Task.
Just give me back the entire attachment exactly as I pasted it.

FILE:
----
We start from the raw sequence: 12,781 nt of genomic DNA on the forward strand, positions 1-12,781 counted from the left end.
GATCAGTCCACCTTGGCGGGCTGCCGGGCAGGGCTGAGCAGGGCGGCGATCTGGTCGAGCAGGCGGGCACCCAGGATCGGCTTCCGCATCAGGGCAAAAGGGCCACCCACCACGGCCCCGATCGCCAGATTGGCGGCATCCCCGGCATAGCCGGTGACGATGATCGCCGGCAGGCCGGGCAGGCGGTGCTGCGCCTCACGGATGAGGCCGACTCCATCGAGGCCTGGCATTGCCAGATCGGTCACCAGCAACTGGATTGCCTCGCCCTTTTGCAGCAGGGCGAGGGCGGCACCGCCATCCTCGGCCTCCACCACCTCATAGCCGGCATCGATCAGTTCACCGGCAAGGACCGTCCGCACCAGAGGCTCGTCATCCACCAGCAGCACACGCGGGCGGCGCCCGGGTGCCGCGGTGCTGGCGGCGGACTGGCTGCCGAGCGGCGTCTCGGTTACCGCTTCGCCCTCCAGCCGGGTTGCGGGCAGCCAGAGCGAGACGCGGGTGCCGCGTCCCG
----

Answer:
We start from the raw sequence: 12,781 nt of genomic DNA on the forward strand, positions 1-12,781 counted from the left end.
GATCAGTCCACCTTGGCGGGCTGCCGGGCAGGGCTGAGCAGGGCGGCGATCTGGTCGAGCAGGCGGGCACCCAGGATCGGCTTCCGCATCAGGGCAAAAGGGCCACCCACCACGGCCCCGATCGCCAGATTGGCGGCATCCCCGGCATAGCCGGTGACGATGATCGCCGGCAGGCCGGGCAGGCGGTGCTGCGCCTCACGGATGAGGCCGACTCCATCGAGGCCTGGCATTGCCAGATCGGTCACCAGCAACTGGATTGCCTCGCCCTTTTGCAGCAGGGCGAGGGCGGCACCGCCATCCTCGGCCTCCACCACCTCATAGCCGGCATCGATCAGTTCACCGGCAAGGACCGTCCGCACCAGAGGCTCGTCATCCACCAGCAGCACACGCGGGCGGCGCCCGGGTGCCGCGGTGCTGGCGGCGGACTGGCTGCCGAGCGGCGTCTCGGTTACCGCTTCGCCCTCCAGCCGGGTTGCGGGCAGCCAGAGCGAGACGCGGGTGCCGCGTCCCG